Sunday, April 01, 2007

Following a tip from Guy, I have just got my hands on t.A.T.U.'s best-of compilation. You remember t.A.T.u.: that Russian pop group with the two girls who have dubious claims to lesbianism and outer-space travel. The album seems pretty good - even their ultimate display of disregard for the sacred in pop history, their cover of the Smiths' "How Soon Is Now?", works somehow.

In any case, I did some background reading. The Wikipedia entry about them is startling. Accordingly, I would like to present some highlights. First, about their choice of image:
Ivan Shapovalov and his friend Alexander Voitinskyi developed plans to create a musical project in Russia. Many stories have been told about Shapovalov's purpose of creating the group, and he even admitted to UK's The Sun in February, 2003,
I saw that most people look up pornography on the Internet and of those, most are looking for underage sex. I saw their needs weren't fulfilled. Later, it turned out, I was right. This is the same as my own desires. I prefer underage girls.[1]

With this idea in mind, Shapovalov organized auditions in Moscow during late 1999, specifically for teenage female vocalists.

Secondly, on the origins of their paean to persecuted Sapphic love, "All The Things She Said":
Their first single was released very early in 2000, entitled "Ya Soshla S Uma" ("I've Lost My Mind"). The song describes the turmoil in a girl's soul because she is in love with another girl, but is afraid to as she has the society frowning upon her and asks her parents for forgiveness. Elena Kiper has been credited with the song, and has said that the idea came to her when she fell asleep at her dentist's office, and had a dream in which she kissed another woman. She woke up with the words: "Ya soshla s uma."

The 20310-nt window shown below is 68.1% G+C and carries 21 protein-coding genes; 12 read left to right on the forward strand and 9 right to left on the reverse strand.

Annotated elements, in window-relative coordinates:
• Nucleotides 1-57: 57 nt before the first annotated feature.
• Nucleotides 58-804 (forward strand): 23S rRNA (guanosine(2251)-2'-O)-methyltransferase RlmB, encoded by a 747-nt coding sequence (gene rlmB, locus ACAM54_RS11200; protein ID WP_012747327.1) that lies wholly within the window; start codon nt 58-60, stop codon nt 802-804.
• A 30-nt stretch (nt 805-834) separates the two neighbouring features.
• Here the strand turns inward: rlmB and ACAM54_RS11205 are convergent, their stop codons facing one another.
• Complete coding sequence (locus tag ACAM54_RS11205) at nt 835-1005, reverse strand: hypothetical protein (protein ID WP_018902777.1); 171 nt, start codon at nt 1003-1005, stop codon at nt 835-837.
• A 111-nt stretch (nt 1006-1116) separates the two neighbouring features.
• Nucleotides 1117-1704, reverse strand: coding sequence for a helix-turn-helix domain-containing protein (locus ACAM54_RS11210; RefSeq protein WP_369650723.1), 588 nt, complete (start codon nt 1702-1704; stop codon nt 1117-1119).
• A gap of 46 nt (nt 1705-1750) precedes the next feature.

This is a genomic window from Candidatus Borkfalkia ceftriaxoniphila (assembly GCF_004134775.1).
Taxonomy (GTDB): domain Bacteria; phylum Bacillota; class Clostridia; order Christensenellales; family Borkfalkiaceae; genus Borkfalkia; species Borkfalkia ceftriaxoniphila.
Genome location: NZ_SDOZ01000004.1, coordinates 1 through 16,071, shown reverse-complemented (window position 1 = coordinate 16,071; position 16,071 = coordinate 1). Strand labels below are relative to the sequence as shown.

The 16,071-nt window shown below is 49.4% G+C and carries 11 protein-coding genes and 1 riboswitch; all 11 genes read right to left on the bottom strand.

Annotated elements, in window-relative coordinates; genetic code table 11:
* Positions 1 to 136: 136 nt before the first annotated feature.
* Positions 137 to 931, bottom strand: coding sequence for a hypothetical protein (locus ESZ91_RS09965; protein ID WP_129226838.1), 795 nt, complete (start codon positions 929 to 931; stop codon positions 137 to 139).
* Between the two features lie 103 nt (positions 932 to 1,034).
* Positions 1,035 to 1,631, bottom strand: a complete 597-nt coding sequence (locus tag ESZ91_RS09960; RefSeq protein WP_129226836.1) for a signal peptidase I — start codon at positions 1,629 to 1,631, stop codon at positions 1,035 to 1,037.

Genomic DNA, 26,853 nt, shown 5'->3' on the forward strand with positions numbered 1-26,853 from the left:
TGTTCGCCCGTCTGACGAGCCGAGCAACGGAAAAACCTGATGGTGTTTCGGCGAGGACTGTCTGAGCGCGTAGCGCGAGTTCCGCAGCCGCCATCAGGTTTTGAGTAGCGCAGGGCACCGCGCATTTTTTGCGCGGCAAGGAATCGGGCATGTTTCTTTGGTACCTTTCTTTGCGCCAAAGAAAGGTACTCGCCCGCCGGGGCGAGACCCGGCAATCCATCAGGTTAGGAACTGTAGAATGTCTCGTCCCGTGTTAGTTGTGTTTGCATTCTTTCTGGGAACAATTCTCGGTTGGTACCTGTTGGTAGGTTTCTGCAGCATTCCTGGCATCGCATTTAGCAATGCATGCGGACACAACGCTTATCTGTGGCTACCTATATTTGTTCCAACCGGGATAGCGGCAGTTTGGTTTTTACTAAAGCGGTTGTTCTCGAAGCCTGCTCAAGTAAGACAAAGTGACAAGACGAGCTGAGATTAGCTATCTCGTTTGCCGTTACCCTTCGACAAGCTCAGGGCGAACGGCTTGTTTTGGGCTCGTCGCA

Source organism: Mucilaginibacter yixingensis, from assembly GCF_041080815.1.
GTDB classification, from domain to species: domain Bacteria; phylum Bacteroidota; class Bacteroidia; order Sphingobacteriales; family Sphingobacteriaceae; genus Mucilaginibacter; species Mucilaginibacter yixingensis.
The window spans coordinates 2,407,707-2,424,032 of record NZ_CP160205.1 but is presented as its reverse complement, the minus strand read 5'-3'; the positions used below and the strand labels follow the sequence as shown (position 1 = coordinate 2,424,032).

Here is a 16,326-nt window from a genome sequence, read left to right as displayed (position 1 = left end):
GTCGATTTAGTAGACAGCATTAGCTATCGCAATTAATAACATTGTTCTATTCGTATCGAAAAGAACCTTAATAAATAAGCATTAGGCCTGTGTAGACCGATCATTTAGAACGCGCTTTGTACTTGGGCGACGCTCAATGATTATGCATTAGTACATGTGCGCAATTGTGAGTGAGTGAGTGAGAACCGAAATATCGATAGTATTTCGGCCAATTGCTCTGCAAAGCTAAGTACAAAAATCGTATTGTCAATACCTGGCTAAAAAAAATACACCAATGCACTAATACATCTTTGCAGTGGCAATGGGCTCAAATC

A surprising summary of one of their later video clips:
Early in January 2002, the girls began recording their English album first in England, then in the United States. In April, it was announced that Elena Kiper had left the group as co-producer, and that she was being replaced by Beata Andreeva, a former MTV VJ. Later in April, the girls recorded the song and video for "Prostye Dvizheniya" ("Simple Movements"). The video was then released in May and showed, according to the girls, "How simple moves are always in our lives, like drinking water, reading a book," which is what Katina does during most of the video, or masturbating, which is what Volkova is doing.
And quite excitingly, they have amazing plans for 2007:
During the group's press time in France, Yulia announced that the group had plans to begin filming their debut film about the love between two girls that meet at one of t.A.T.u.'s concerts. The script is based on a novel called "t.A.T.u. Come Back" written by a deputy of the Russian Parliament, Aleksey Mitrofanov. The movie is titled In Search of t.A.T.u., and is expected to be released in the same time period of the 3rd album.
The good pop drought of 2007 might lift, in other words.